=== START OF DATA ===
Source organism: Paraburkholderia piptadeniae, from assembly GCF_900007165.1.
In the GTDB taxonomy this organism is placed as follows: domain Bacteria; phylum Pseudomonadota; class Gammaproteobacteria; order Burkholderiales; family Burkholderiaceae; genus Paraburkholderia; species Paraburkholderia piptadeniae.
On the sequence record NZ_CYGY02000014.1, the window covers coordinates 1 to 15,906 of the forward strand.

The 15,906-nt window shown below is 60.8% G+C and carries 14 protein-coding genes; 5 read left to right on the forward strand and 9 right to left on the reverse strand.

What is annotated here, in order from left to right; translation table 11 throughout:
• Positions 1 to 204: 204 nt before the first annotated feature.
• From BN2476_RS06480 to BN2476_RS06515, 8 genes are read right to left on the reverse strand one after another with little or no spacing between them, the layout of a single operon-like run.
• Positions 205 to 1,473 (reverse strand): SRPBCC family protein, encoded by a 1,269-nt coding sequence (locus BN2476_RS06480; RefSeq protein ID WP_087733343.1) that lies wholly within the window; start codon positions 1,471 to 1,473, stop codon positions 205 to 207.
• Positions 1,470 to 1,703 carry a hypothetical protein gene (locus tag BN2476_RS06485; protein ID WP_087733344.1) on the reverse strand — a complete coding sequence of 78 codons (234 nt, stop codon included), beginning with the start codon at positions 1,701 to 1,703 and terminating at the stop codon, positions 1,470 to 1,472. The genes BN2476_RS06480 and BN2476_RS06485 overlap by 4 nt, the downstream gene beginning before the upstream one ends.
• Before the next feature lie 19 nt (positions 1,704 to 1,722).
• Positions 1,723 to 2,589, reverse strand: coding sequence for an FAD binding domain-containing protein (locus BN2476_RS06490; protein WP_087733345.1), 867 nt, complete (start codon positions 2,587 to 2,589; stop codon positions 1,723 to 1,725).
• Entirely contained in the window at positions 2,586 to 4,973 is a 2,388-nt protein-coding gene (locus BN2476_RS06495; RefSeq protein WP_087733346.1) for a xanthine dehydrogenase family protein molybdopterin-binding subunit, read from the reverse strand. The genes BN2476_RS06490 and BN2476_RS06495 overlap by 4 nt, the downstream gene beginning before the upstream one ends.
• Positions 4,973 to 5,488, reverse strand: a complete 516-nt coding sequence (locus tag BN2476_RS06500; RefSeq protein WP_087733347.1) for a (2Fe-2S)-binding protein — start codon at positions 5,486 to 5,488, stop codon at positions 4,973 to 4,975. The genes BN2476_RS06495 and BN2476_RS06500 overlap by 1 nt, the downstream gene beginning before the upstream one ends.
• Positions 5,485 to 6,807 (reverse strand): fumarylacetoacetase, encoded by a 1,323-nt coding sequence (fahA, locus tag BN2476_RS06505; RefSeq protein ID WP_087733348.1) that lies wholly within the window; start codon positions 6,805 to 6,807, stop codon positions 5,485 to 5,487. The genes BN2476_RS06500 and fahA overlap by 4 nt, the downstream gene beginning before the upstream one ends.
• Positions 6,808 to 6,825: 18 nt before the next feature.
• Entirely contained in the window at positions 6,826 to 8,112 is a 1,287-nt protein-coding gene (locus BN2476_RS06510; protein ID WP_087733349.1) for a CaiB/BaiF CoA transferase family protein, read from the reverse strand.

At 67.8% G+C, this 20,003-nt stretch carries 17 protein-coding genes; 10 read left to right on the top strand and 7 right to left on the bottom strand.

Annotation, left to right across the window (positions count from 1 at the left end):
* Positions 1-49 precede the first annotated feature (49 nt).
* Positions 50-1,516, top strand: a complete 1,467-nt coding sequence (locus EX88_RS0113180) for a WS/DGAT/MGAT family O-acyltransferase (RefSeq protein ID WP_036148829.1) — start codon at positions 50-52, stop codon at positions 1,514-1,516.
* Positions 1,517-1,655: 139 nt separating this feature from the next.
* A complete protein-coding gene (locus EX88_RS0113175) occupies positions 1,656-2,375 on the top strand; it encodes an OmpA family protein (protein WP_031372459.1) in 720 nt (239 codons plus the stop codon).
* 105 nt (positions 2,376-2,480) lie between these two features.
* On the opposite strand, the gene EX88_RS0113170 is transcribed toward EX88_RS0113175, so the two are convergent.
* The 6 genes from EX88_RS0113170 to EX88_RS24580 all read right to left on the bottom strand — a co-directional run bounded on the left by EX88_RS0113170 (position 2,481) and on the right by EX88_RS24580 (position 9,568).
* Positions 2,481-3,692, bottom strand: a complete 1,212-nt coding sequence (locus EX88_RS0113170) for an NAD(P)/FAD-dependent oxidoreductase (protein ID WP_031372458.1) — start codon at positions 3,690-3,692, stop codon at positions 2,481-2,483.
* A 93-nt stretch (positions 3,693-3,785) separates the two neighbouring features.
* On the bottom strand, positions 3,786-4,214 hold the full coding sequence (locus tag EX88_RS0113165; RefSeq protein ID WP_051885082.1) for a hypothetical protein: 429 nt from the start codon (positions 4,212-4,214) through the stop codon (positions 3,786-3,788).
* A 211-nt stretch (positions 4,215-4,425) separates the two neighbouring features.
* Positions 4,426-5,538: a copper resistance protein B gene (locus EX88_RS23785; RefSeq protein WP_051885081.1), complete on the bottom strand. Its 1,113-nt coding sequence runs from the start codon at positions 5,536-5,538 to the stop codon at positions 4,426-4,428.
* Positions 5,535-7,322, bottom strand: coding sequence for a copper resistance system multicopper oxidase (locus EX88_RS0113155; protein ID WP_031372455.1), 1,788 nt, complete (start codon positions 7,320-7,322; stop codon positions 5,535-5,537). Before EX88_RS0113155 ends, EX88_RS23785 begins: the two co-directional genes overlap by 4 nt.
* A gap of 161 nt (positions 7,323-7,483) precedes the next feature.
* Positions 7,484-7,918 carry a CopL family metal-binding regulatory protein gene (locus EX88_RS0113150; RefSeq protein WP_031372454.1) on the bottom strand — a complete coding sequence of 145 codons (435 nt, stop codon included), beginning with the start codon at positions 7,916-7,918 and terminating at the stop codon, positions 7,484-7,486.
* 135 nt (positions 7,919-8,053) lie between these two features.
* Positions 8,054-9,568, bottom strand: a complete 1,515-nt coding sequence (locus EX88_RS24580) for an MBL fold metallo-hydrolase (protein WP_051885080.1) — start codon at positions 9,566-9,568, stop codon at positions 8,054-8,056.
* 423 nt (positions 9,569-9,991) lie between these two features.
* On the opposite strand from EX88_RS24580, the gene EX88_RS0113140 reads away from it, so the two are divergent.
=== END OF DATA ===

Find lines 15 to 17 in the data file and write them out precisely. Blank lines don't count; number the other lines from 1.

• Positions 6,808 to 6,825: 18 nt before the next feature.
• Entirely contained in the window at positions 6,826 to 8,112 is a 1,287-nt protein-coding gene (locus BN2476_RS06510; protein ID WP_087733349.1) for a CaiB/BaiF CoA transferase family protein, read from the reverse strand.

At 67.8% G+C, this 20,003-nt stretch carries 17 protein-coding genes; 10 read left to right on the top strand and 7 right to left on the bottom strand.